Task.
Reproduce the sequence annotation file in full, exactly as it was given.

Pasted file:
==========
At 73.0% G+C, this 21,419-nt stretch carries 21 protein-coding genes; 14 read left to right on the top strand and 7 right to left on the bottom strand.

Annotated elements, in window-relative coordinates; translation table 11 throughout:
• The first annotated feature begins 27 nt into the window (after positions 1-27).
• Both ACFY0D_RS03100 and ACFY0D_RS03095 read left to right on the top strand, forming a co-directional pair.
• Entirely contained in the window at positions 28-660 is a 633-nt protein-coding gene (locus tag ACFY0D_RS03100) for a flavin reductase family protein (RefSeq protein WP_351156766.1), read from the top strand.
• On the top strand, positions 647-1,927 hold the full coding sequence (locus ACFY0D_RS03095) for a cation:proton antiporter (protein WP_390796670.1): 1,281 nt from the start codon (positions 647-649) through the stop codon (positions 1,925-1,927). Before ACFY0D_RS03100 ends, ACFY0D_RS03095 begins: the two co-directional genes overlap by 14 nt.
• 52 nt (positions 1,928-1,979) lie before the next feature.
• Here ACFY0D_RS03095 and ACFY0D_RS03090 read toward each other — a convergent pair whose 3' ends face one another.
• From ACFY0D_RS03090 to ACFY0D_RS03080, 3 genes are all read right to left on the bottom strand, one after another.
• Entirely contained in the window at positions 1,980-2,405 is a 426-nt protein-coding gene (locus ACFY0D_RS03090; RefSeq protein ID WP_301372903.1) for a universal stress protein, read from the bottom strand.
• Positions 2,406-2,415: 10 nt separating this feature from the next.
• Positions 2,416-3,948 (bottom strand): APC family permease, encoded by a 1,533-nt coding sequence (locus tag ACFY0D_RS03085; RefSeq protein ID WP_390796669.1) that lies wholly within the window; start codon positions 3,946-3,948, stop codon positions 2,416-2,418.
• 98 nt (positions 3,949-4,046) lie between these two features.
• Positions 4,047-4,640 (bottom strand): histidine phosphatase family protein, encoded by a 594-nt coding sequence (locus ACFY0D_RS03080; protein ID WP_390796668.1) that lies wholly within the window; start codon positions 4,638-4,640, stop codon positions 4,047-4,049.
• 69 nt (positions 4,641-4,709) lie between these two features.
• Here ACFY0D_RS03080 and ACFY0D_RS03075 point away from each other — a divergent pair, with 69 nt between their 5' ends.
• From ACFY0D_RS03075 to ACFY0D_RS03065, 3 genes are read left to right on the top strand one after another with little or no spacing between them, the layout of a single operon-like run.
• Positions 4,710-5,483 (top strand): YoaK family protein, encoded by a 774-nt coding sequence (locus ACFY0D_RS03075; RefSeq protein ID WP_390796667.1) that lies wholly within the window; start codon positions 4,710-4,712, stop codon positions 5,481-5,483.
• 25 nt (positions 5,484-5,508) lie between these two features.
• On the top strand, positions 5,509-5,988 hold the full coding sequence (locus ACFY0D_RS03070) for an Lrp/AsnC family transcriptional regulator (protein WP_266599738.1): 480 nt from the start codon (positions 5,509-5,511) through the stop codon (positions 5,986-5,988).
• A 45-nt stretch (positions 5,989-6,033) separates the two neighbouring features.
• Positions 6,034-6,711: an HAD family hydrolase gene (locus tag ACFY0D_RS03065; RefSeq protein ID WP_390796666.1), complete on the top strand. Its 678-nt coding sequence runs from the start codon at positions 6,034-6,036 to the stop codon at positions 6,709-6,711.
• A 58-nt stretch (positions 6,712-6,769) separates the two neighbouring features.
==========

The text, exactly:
At 73.0% G+C, this 21,419-nt stretch carries 21 protein-coding genes; 14 read left to right on the top strand and 7 right to left on the bottom strand.

Annotated elements, in window-relative coordinates; translation table 11 throughout:
• The first annotated feature begins 27 nt into the window (after positions 1-27).
• Both ACFY0D_RS03100 and ACFY0D_RS03095 read left to right on the top strand, forming a co-directional pair.
• Entirely contained in the window at positions 28-660 is a 633-nt protein-coding gene (locus tag ACFY0D_RS03100) for a flavin reductase family protein (RefSeq protein WP_351156766.1), read from the top strand.
• On the top strand, positions 647-1,927 hold the full coding sequence (locus ACFY0D_RS03095) for a cation:proton antiporter (protein WP_390796670.1): 1,281 nt from the start codon (positions 647-649) through the stop codon (positions 1,925-1,927). Before ACFY0D_RS03100 ends, ACFY0D_RS03095 begins: the two co-directional genes overlap by 14 nt.
• 52 nt (positions 1,928-1,979) lie before the next feature.
• Here ACFY0D_RS03095 and ACFY0D_RS03090 read toward each other — a convergent pair whose 3' ends face one another.
• From ACFY0D_RS03090 to ACFY0D_RS03080, 3 genes are all read right to left on the bottom strand, one after another.
• Entirely contained in the window at positions 1,980-2,405 is a 426-nt protein-coding gene (locus ACFY0D_RS03090; RefSeq protein ID WP_301372903.1) for a universal stress protein, read from the bottom strand.
• Positions 2,406-2,415: 10 nt separating this feature from the next.
• Positions 2,416-3,948 (bottom strand): APC family permease, encoded by a 1,533-nt coding sequence (locus tag ACFY0D_RS03085; RefSeq protein ID WP_390796669.1) that lies wholly within the window; start codon positions 3,946-3,948, stop codon positions 2,416-2,418.
• 98 nt (positions 3,949-4,046) lie between these two features.
• Positions 4,047-4,640 (bottom strand): histidine phosphatase family protein, encoded by a 594-nt coding sequence (locus ACFY0D_RS03080; protein ID WP_390796668.1) that lies wholly within the window; start codon positions 4,638-4,640, stop codon positions 4,047-4,049.
• 69 nt (positions 4,641-4,709) lie between these two features.
• Here ACFY0D_RS03080 and ACFY0D_RS03075 point away from each other — a divergent pair, with 69 nt between their 5' ends.
• From ACFY0D_RS03075 to ACFY0D_RS03065, 3 genes are read left to right on the top strand one after another with little or no spacing between them, the layout of a single operon-like run.
• Positions 4,710-5,483 (top strand): YoaK family protein, encoded by a 774-nt coding sequence (locus ACFY0D_RS03075; RefSeq protein ID WP_390796667.1) that lies wholly within the window; start codon positions 4,710-4,712, stop codon positions 5,481-5,483.
• 25 nt (positions 5,484-5,508) lie between these two features.
• On the top strand, positions 5,509-5,988 hold the full coding sequence (locus ACFY0D_RS03070) for an Lrp/AsnC family transcriptional regulator (protein WP_266599738.1): 480 nt from the start codon (positions 5,509-5,511) through the stop codon (positions 5,986-5,988).
• A 45-nt stretch (positions 5,989-6,033) separates the two neighbouring features.
• Positions 6,034-6,711: an HAD family hydrolase gene (locus tag ACFY0D_RS03065; RefSeq protein ID WP_390796666.1), complete on the top strand. Its 678-nt coding sequence runs from the start codon at positions 6,034-6,036 to the stop codon at positions 6,709-6,711.
• A 58-nt stretch (positions 6,712-6,769) separates the two neighbouring features.